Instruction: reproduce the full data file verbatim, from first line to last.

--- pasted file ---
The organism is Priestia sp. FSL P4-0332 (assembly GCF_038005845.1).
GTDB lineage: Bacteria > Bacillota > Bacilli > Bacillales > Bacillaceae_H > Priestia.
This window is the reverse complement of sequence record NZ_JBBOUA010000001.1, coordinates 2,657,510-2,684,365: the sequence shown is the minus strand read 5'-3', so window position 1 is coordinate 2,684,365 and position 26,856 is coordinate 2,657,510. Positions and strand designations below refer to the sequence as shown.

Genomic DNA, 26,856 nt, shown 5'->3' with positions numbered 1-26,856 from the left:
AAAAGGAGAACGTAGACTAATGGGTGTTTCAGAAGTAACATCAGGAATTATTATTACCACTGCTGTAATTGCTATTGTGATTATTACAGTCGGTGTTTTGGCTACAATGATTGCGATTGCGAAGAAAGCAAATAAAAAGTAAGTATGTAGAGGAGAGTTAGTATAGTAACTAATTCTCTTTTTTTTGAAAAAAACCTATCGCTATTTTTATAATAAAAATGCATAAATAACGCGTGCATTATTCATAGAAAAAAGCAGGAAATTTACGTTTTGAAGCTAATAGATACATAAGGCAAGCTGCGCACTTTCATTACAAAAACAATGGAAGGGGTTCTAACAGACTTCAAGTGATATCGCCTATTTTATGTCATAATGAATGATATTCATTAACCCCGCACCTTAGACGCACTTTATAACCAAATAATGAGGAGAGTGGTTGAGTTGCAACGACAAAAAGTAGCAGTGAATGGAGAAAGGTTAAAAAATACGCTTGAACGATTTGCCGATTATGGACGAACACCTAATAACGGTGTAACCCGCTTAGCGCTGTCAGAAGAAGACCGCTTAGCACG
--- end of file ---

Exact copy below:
The organism is Priestia sp. FSL P4-0332 (assembly GCF_038005845.1).
GTDB lineage: Bacteria > Bacillota > Bacilli > Bacillales > Bacillaceae_H > Priestia.
This window is the reverse complement of sequence record NZ_JBBOUA010000001.1, coordinates 2,657,510-2,684,365: the sequence shown is the minus strand read 5'-3', so window position 1 is coordinate 2,684,365 and position 26,856 is coordinate 2,657,510. Positions and strand designations below refer to the sequence as shown.

Genomic DNA, 26,856 nt, shown 5'->3' with positions numbered 1-26,856 from the left:
AAAAGGAGAACGTAGACTAATGGGTGTTTCAGAAGTAACATCAGGAATTATTATTACCACTGCTGTAATTGCTATTGTGATTATTACAGTCGGTGTTTTGGCTACAATGATTGCGATTGCGAAGAAAGCAAATAAAAAGTAAGTATGTAGAGGAGAGTTAGTATAGTAACTAATTCTCTTTTTTTTGAAAAAAACCTATCGCTATTTTTATAATAAAAATGCATAAATAACGCGTGCATTATTCATAGAAAAAAGCAGGAAATTTACGTTTTGAAGCTAATAGATACATAAGGCAAGCTGCGCACTTTCATTACAAAAACAATGGAAGGGGTTCTAACAGACTTCAAGTGATATCGCCTATTTTATGTCATAATGAATGATATTCATTAACCCCGCACCTTAGACGCACTTTATAACCAAATAATGAGGAGAGTGGTTGAGTTGCAACGACAAAAAGTAGCAGTGAATGGAGAAAGGTTAAAAAATACGCTTGAACGATTTGCCGATTATGGACGAACACCTAATAACGGTGTAACCCGCTTAGCGCTGTCAGAAGAAGACCGCTTAGCACG